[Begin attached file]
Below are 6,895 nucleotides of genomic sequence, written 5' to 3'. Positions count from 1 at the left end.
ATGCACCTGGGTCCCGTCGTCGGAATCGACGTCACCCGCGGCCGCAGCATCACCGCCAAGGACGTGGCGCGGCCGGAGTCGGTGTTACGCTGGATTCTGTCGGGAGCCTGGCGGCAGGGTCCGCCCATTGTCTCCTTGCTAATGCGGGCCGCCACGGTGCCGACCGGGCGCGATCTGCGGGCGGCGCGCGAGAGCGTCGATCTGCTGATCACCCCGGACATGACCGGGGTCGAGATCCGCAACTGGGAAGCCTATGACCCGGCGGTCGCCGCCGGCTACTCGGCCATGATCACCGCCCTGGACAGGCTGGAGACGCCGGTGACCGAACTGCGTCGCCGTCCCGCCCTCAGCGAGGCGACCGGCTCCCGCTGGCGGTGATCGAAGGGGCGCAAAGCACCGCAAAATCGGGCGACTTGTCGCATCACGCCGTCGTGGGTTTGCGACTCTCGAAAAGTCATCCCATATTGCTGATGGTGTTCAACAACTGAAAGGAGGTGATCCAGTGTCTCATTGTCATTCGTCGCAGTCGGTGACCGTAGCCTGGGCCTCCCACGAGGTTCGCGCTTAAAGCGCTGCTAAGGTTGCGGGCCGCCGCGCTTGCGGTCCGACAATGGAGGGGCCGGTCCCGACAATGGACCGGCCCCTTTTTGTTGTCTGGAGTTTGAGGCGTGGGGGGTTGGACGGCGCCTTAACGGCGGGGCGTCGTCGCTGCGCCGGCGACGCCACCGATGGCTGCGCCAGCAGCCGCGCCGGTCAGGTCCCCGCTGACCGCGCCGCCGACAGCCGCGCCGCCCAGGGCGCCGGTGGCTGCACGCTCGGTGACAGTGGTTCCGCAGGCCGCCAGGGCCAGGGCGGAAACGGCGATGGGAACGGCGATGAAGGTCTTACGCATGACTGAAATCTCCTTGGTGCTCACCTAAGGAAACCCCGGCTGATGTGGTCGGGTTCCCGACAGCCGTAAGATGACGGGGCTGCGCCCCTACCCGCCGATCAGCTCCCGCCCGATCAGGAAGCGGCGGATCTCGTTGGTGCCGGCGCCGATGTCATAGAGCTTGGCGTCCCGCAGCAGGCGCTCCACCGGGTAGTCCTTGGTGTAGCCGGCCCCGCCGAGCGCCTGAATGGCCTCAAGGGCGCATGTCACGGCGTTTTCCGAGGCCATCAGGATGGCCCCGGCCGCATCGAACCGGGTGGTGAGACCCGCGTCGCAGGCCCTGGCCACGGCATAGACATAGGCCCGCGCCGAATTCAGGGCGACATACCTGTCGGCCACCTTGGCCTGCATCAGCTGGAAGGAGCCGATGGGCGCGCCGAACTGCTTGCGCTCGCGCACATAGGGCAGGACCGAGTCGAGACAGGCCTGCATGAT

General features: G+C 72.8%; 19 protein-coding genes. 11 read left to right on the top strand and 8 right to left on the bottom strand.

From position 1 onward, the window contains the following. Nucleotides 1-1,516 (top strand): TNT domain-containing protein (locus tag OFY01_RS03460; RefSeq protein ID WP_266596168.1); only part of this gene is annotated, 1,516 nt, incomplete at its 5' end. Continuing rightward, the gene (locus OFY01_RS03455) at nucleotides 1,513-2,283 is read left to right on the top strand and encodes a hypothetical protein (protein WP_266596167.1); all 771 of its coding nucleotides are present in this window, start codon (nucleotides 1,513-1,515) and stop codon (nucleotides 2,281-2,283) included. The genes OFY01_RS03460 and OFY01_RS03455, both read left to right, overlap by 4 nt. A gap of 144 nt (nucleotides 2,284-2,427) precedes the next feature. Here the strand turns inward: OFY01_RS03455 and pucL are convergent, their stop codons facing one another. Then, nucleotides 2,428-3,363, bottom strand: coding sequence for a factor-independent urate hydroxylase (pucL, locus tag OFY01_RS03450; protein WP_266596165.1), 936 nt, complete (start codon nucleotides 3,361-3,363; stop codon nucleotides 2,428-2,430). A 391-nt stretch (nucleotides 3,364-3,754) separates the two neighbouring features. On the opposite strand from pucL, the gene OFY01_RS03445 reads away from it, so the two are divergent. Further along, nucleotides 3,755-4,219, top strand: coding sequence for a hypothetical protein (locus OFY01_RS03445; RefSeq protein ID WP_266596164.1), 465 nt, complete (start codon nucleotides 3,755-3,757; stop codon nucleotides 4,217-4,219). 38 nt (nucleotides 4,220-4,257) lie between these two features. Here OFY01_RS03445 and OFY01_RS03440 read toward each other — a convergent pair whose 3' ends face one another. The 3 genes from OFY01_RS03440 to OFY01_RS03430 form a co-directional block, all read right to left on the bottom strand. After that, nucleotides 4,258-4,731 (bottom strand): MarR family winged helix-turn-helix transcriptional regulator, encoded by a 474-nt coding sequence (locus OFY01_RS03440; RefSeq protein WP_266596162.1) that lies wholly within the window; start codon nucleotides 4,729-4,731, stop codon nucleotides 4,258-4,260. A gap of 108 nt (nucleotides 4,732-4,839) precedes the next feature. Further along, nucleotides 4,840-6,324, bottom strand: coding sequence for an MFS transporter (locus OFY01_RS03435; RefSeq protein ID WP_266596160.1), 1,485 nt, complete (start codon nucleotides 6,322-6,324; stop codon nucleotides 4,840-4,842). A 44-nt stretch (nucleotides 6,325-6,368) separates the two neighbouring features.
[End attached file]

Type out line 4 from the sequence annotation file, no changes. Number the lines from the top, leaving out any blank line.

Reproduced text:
From position 1 onward, the window contains the following. Nucleotides 1-1,516 (top strand): TNT domain-containing protein (locus tag OFY01_RS03460; RefSeq protein ID WP_266596168.1); only part of this gene is annotated, 1,516 nt, incomplete at its 5' end. Continuing rightward, the gene (locus OFY01_RS03455) at nucleotides 1,513-2,283 is read left to right on the top strand and encodes a hypothetical protein (protein WP_266596167.1); all 771 of its coding nucleotides are present in this window, start codon (nucleotides 1,513-1,515) and stop codon (nucleotides 2,281-2,283) included. The genes OFY01_RS03460 and OFY01_RS03455, both read left to right, overlap by 4 nt. A gap of 144 nt (nucleotides 2,284-2,427) precedes the next feature. Here the strand turns inward: OFY01_RS03455 and pucL are convergent, their stop codons facing one another. Then, nucleotides 2,428-3,363, bottom strand: coding sequence for a factor-independent urate hydroxylase (pucL, locus tag OFY01_RS03450; protein WP_266596165.1), 936 nt, complete (start codon nucleotides 3,361-3,363; stop codon nucleotides 2,428-2,430). A 391-nt stretch (nucleotides 3,364-3,754) separates the two neighbouring features. On the opposite strand from pucL, the gene OFY01_RS03445 reads away from it, so the two are divergent. Further along, nucleotides 3,755-4,219, top strand: coding sequence for a hypothetical protein (locus OFY01_RS03445; RefSeq protein ID WP_266596164.1), 465 nt, complete (start codon nucleotides 3,755-3,757; stop codon nucleotides 4,217-4,219). 38 nt (nucleotides 4,220-4,257) lie between these two features. Here OFY01_RS03445 and OFY01_RS03440 read toward each other — a convergent pair whose 3' ends face one another. The 3 genes from OFY01_RS03440 to OFY01_RS03430 form a co-directional block, all read right to left on the bottom strand. After that, nucleotides 4,258-4,731 (bottom strand): MarR family winged helix-turn-helix transcriptional regulator, encoded by a 474-nt coding sequence (locus OFY01_RS03440; RefSeq protein WP_266596162.1) that lies wholly within the window; start codon nucleotides 4,729-4,731, stop codon nucleotides 4,258-4,260. A gap of 108 nt (nucleotides 4,732-4,839) precedes the next feature. Further along, nucleotides 4,840-6,324, bottom strand: coding sequence for an MFS transporter (locus OFY01_RS03435; RefSeq protein ID WP_266596160.1), 1,485 nt, complete (start codon nucleotides 6,322-6,324; stop codon nucleotides 4,840-4,842). A 44-nt stretch (nucleotides 6,325-6,368) separates the two neighbouring features.